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    UK Lacks Focus Around Safeguarding Procedures in Human Trafficking - Specialist

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    Britain is failing to protect thousands of children from being trafficked and enslaved, with the UK government being criticised for lacking a clear strategy to stop girls being sexually abused and gangs using young people as drug mules.

    The Anti-Trafficking Monitoring Group say the government's approach to tackling child trafficking is fragmented and young victims lack specialist care at a time when a record number of child slaves are being uncovered.

    In Britain, over two thousand children have been suspected to have been trafficked mostly trapped in sexual exploitation, domestic servitude or forced labour were referred to the government last year, up 66 per cent on 2016 and the highest annual number on record.

    Sputnik spoke to Debbie Beadle from the charity Every Child Protected Against Trafficking about why the UK government is failing to protect the children.

    Sputnik: Why is the UK government failing so badly at protecting young children from slavery?

    Debbie Beadle: The government has put certain procedures in place and we have policy and guidance. The problem is that we see there is a lack of implementation, for instance social workers are not trained to identify those children or respond to them in the most effective way.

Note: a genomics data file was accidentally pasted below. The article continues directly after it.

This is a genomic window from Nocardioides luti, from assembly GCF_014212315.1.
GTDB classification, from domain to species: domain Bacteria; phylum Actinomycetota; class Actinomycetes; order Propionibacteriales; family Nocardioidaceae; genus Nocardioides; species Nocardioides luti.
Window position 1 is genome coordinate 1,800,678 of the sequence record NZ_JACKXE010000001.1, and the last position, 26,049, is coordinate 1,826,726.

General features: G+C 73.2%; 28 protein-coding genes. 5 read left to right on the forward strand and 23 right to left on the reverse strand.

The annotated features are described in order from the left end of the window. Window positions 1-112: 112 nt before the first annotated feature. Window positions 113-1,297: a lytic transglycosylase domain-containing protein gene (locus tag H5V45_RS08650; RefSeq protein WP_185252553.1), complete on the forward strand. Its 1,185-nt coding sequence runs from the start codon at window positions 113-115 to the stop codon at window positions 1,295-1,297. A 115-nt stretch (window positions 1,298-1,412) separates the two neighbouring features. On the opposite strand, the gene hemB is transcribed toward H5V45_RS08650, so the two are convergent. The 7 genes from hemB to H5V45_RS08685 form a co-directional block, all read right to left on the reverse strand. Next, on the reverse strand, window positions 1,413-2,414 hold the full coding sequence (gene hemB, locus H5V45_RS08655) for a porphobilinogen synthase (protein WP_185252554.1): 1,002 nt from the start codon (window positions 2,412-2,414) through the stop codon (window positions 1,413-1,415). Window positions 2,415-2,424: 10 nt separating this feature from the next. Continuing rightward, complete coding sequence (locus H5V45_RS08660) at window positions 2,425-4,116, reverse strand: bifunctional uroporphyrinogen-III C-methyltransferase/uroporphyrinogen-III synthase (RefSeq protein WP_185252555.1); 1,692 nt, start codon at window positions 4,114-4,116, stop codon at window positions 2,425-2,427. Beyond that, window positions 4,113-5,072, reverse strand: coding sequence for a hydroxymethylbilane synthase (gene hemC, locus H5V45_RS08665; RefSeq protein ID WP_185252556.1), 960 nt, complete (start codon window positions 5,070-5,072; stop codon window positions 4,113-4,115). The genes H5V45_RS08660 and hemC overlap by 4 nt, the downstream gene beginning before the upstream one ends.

There is a disjointed approach depending where young children are identified, it will differ greatly depending on where they are and whether that local authority is focusing on trafficking or identifying as an issue. We are seeing a varied response in terms of how they are safeguarded.

    Sputnik: What impact is this having on young children that they aren’t being protected?

    Debbie Beadle: It has a severe impact, obviously these young people have been through a horrendous experience, trafficked and exploited in horrendous ways, failed by people they’ve trusted and often when they come forward to police or social workers, someone who have been told they will help, they are being let down again, either not believed for things like their age.

    The longer term plans are not put in place, they might get an accommodation, that isn’t suitable, and then we see they go missing on some occasions, not getting access to education.

    There mental health isn’t seen to, and then once they start moving on they haven’t been given help with transition from child to adult and then we see problems again.

    Sputnik: What do the government need to do to act against the rising slavery numbers?

    Debbie Beadle: There needs to be a multi- faceted approach, so what we are asking for in the report is that there is communication, agencies are working together, and there are plans.

    Not only immediate response but longer term plans so someone who is a victim of trafficking is supported in a way that will provide durable solution for them.

    We want the processes that are focused around children safeguarding rather than as a police response and criminal elements to make sure children are safeguarded against being re-trafficked and being re-exploited. We want all agents to be trained across the board to identify and safeguard children at the earliest points.

    Views and opinions expressed in this article are those of Debbie Beadle and do not necessarily reflect those of Sputnik.

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    Tags:
    Child Trafficking, authorities, law, measures, victims, police, Every Child Protected Against Trafficking, Debbie Beadle, United Kingdom
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